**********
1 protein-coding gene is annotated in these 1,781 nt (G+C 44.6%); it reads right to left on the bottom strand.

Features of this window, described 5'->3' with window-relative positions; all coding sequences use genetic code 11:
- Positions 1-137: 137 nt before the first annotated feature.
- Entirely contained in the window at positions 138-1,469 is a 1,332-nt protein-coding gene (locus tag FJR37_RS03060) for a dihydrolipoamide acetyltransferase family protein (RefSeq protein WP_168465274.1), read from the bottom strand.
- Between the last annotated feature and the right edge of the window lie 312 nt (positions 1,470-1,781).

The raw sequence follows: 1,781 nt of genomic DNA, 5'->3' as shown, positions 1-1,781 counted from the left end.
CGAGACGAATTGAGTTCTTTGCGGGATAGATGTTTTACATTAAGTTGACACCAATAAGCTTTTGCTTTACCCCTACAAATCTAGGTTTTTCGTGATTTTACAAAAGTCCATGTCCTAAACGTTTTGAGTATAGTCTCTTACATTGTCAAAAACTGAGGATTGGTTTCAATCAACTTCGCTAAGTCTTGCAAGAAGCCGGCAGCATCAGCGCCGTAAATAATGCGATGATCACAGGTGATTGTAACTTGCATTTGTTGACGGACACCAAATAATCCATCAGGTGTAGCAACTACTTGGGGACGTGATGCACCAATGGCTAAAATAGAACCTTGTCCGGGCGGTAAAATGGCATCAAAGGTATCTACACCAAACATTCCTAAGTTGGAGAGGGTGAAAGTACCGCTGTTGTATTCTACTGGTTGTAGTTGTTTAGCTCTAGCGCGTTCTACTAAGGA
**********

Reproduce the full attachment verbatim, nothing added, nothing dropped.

1 protein-coding gene is annotated in these 1,781 nt (G+C 44.6%); it reads right to left on the bottom strand.

Features of this window, described 5'->3' with window-relative positions; all coding sequences use genetic code 11:
- Positions 1-137: 137 nt before the first annotated feature.
- Entirely contained in the window at positions 138-1,469 is a 1,332-nt protein-coding gene (locus tag FJR37_RS03060) for a dihydrolipoamide acetyltransferase family protein (RefSeq protein WP_168465274.1), read from the bottom strand.
- Between the last annotated feature and the right edge of the window lie 312 nt (positions 1,470-1,781).

The raw sequence follows: 1,781 nt of genomic DNA, 5'->3' as shown, positions 1-1,781 counted from the left end.
CGAGACGAATTGAGTTCTTTGCGGGATAGATGTTTTACATTAAGTTGACACCAATAAGCTTTTGCTTTACCCCTACAAATCTAGGTTTTTCGTGATTTTACAAAAGTCCATGTCCTAAACGTTTTGAGTATAGTCTCTTACATTGTCAAAAACTGAGGATTGGTTTCAATCAACTTCGCTAAGTCTTGCAAGAAGCCGGCAGCATCAGCGCCGTAAATAATGCGATGATCACAGGTGATTGTAACTTGCATTTGTTGACGGACACCAAATAATCCATCAGGTGTAGCAACTACTTGGGGACGTGATGCACCAATGGCTAAAATAGAACCTTGTCCGGGCGGTAAAATGGCATCAAAGGTATCTACACCAAACATTCCTAAGTTGGAGAGGGTGAAAGTACCGCTGTTGTATTCTACTGGTTGTAGTTGTTTAGCTCTAGCGCGTTCTACTAAGGA